A framework of wood or metal placed over the coffin or tomb of a deceased person, and covered with a pall; also, a temporary canopy bearing wax lights and set up in a church, under which the coffin was placed during the funeral ceremonies.
Middle English hersea harrow-shaped structure for holding candles over a coffinfrom Old French hercefrom Medieval Latin herciafrom Latin hirpexhirpic-harrowprobably from Oscan hirpuswolf (alluding to its teeth)
Her body had been cut free and moved to the downstairs to await a hearse from Montrose.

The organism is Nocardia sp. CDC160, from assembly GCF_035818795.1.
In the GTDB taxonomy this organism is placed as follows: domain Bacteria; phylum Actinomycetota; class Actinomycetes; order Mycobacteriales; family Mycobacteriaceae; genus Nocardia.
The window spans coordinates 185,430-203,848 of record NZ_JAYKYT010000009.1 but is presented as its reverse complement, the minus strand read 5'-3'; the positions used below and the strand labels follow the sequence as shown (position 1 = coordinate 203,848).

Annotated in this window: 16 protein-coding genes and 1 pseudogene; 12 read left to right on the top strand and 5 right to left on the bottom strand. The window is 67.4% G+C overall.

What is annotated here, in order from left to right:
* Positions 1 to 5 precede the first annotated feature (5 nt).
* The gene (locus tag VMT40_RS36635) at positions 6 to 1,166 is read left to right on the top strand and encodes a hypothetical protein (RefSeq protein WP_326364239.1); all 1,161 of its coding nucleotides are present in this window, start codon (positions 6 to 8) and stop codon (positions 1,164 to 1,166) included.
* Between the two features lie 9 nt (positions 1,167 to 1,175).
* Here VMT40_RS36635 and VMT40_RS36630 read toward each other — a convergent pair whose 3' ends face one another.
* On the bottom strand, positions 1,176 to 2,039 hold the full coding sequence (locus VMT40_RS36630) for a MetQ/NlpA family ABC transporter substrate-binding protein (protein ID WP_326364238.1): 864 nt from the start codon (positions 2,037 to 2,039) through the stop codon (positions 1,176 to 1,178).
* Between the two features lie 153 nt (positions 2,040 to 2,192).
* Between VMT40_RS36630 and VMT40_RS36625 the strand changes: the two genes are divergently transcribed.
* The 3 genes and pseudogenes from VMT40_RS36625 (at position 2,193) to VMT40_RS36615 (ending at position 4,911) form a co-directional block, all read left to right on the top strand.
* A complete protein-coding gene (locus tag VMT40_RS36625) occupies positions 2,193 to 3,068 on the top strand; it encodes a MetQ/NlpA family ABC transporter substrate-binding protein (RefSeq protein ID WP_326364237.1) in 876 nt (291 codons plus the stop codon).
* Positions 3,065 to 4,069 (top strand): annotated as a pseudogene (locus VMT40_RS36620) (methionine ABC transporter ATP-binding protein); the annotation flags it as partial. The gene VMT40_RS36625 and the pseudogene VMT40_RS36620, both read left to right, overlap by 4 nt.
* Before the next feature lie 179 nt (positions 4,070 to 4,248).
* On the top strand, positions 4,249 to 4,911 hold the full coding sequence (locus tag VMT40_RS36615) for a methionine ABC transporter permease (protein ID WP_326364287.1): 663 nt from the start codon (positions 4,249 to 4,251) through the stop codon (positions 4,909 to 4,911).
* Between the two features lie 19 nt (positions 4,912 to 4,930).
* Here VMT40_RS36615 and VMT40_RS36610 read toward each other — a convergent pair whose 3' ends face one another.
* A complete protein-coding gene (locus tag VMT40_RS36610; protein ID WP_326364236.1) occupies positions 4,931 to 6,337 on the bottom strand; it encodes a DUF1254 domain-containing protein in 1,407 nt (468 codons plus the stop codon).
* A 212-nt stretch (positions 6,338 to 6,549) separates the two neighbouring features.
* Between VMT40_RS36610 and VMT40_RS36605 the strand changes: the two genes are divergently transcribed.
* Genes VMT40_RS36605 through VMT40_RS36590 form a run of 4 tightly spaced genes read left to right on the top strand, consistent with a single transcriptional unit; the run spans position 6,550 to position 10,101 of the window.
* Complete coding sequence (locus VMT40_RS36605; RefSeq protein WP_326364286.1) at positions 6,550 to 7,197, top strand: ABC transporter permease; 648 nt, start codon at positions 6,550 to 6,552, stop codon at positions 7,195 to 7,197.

I have been driving a hearse for the last 25 years " .
Traditional Jews may follow the hearse for a short distance, which fulfills the mitzvah of leveyat hamet.
The ceremonies were attended by the President and Vice-President of the United States, the Chief-Justice of the Supreme Court, and a large number of eminent public men of both parties, who followed the hearse in a solemn procession, preceded by the mayor and other civic authorities, down Broadway.